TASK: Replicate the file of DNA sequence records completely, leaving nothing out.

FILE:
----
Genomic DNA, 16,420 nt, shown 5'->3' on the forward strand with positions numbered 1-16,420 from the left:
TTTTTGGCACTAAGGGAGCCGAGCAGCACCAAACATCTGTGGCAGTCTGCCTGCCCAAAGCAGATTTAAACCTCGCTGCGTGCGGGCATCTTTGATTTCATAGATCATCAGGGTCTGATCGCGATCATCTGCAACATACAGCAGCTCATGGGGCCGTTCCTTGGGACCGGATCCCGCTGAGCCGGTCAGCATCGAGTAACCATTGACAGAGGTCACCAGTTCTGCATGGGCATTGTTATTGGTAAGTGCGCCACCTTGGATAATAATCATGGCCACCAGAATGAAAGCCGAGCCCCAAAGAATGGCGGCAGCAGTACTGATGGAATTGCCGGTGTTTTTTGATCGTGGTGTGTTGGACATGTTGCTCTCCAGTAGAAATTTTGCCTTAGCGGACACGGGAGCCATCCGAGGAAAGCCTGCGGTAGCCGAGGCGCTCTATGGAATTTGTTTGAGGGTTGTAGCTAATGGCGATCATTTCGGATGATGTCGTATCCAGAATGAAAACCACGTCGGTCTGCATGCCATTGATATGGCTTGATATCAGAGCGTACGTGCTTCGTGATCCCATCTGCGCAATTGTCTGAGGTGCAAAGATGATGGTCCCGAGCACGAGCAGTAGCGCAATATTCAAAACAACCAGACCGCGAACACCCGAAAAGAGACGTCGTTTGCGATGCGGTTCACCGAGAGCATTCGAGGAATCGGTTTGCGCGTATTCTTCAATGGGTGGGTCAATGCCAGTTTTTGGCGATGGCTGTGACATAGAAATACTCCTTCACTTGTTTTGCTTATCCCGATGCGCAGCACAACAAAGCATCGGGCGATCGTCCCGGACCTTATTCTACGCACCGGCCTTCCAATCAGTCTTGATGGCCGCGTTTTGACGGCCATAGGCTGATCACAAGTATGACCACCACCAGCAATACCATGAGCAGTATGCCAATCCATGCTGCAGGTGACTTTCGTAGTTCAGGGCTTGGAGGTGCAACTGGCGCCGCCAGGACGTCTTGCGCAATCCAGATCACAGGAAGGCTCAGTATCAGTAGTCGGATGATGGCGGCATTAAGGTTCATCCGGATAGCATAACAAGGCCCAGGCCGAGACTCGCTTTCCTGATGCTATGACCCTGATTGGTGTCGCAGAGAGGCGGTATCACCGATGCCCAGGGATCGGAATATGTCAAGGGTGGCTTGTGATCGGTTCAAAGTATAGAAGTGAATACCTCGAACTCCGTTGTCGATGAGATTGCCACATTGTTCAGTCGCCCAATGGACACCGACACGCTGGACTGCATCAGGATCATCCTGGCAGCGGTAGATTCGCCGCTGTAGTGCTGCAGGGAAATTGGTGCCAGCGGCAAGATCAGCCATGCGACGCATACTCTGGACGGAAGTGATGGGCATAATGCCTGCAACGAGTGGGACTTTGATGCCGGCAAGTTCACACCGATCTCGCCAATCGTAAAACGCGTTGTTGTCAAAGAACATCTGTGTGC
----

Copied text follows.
Genomic DNA, 16,420 nt, shown 5'->3' on the forward strand with positions numbered 1-16,420 from the left:
TTTTTGGCACTAAGGGAGCCGAGCAGCACCAAACATCTGTGGCAGTCTGCCTGCCCAAAGCAGATTTAAACCTCGCTGCGTGCGGGCATCTTTGATTTCATAGATCATCAGGGTCTGATCGCGATCATCTGCAACATACAGCAGCTCATGGGGCCGTTCCTTGGGACCGGATCCCGCTGAGCCGGTCAGCATCGAGTAACCATTGACAGAGGTCACCAGTTCTGCATGGGCATTGTTATTGGTAAGTGCGCCACCTTGGATAATAATCATGGCCACCAGAATGAAAGCCGAGCCCCAAAGAATGGCGGCAGCAGTACTGATGGAATTGCCGGTGTTTTTTGATCGTGGTGTGTTGGACATGTTGCTCTCCAGTAGAAATTTTGCCTTAGCGGACACGGGAGCCATCCGAGGAAAGCCTGCGGTAGCCGAGGCGCTCTATGGAATTTGTTTGAGGGTTGTAGCTAATGGCGATCATTTCGGATGATGTCGTATCCAGAATGAAAACCACGTCGGTCTGCATGCCATTGATATGGCTTGATATCAGAGCGTACGTGCTTCGTGATCCCATCTGCGCAATTGTCTGAGGTGCAAAGATGATGGTCCCGAGCACGAGCAGTAGCGCAATATTCAAAACAACCAGACCGCGAACACCCGAAAAGAGACGTCGTTTGCGATGCGGTTCACCGAGAGCATTCGAGGAATCGGTTTGCGCGTATTCTTCAATGGGTGGGTCAATGCCAGTTTTTGGCGATGGCTGTGACATAGAAATACTCCTTCACTTGTTTTGCTTATCCCGATGCGCAGCACAACAAAGCATCGGGCGATCGTCCCGGACCTTATTCTACGCACCGGCCTTCCAATCAGTCTTGATGGCCGCGTTTTGACGGCCATAGGCTGATCACAAGTATGACCACCACCAGCAATACCATGAGCAGTATGCCAATCCATGCTGCAGGTGACTTTCGTAGTTCAGGGCTTGGAGGTGCAACTGGCGCCGCCAGGACGTCTTGCGCAATCCAGATCACAGGAAGGCTCAGTATCAGTAGTCGGATGATGGCGGCATTAAGGTTCATCCGGATAGCATAACAAGGCCCAGGCCGAGACTCGCTTTCCTGATGCTATGACCCTGATTGGTGTCGCAGAGAGGCGGTATCACCGATGCCCAGGGATCGGAATATGTCAAGGGTGGCTTGTGATCGGTTCAAAGTATAGAAGTGAATACCTCGAACTCCGTTGTCGATGAGATTGCCACATTGTTCAGTCGCCCAATGGACACCGACACGCTGGACTGCATCAGGATCATCCTGGCAGCGGTAGATTCGCCGCTGTAGTGCTGCAGGGAAATTGGTGCCAGCGGCAAGATCAGCCATGCGACGCATACTCTGGACGGAAGTGATGGGCATAATGCCTGCAACGAGTGGGACTTTGATGCCGGCAAGTTCACACCGATCTCGCCAATCGTAAAACGCGTTGTTGTCAAAGAACATCTGTGTGC